It’s 1pm on a spring Sunday in Italy. Across the country, weekend cooks are tossing stiff stalks of pasta into steaming pans of water and inviting smaller family members to set the table or change the channel; others are strolling to a trattoria, heading for brunch, or coming back from church. In yet other households, kids, couples and groups of friends are grabbing scarves and banners and preparing to crawl in traffic before arriving at the stadium for the big game, or huddle round TVs belonging to neighbours or friends.

Not in Testaccio.

In Testaccio, great columns of mustard-coloured smoke are snaking from hand-held marine distress flares and a deafening chorus of song has erupted from the tarmac in front of the abandoned Testaccio football ground. This former non-league pitch, paralysed by diggers in an aborted deal to turn it into a carpark, is still the symbol of football in this area. It’s where AS Roma, the city’s biggest team, has its roots. It’s where AS Roma fans still gather when they have something to say.

For today is Derby day, the moment of the biggest match of the year: the day when AS Roma play against local rivals Lazio. Tickets are like entry-passes for Willy Wonker’s factory: impossible to find and rare as eagles’ teeth. No-one misses the game unless they have a wedding or a funeral. Hardcore fans have been known to skip both (even their own) for the Lazio match.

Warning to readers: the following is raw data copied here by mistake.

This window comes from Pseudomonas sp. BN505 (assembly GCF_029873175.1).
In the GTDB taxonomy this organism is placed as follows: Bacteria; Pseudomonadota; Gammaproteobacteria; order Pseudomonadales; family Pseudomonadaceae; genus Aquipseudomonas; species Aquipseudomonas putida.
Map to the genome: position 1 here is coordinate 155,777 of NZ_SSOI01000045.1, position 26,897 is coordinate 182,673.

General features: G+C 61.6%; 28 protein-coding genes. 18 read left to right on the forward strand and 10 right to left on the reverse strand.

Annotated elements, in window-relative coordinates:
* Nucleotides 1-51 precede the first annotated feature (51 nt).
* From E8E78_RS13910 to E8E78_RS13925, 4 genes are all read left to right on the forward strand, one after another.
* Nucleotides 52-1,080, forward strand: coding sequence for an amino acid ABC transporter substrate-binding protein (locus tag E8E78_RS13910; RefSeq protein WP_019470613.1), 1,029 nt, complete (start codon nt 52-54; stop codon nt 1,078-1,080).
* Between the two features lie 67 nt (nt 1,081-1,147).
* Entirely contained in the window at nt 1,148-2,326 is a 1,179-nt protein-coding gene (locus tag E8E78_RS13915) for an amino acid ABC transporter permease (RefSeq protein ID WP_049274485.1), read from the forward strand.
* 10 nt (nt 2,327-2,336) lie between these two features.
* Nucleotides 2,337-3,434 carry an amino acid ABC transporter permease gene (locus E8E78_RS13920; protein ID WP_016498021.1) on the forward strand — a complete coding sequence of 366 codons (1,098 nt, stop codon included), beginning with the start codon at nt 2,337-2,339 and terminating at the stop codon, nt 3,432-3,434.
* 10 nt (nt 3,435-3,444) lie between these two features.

Yet now, less than two hours from kick-off, the contents of the Curva Sud, AS Roma’s most vociferous kop, is contained in the streets of Testaccio as if this was the road to the stadium – no – as if the 3000 supporters were already in the stadium itself. AS Roma’s toughest fans have abandoned their team on the biggest day of the year in the name of protest: protest at their ranks being divided. They’re not divided now.

Since the start of the season, a Plexiglas fence has split the central section of the Curva Sud and the fans don’t like it. It’s ostensibly in the name of safety, but it’s interfering with the glorious ebb and flow of the crowd, the chaos and the wave of motion when the team scores. It’s interfering with the way that the different clusters of fan watch the game. They don’t want it, and they’re here to explain why. So, for one glorious Sunday, the fans are here in Testaccio, bunched in the great piazza within the former slaughterhouse, watching the game on a smallish screen, listening to radios and glancing at smartphones in customarily bawdy anxiety. Testaccio echoes to their cries as AS Roma still defeat Lazio by four goals to one, but surely the other highlight of the day is the fact that most of these fans are just minutes from their own homes at the final whistle. Butta la pasta.

On April 3, 2016, the Rome derby between AS Roma and SS Lazio finished 4-1, with goals from S. El Shaarawy (15); E. Dzeko (64); M. Parolo for Lazio (75); A. Florenzi (83) and D. Perotti (87). While the Roma fans went to watch the match in Testaccio, Lazio’s supporters headed for Tor di Quinto in an agreed, shared boycott. Less than 10,000 tickets were sold for the game, and the official crowd recorded was just 29,000, although in the absence of many season ticket holders, the numbers were significantly lower, in a stadium with a capacity of 72,698.

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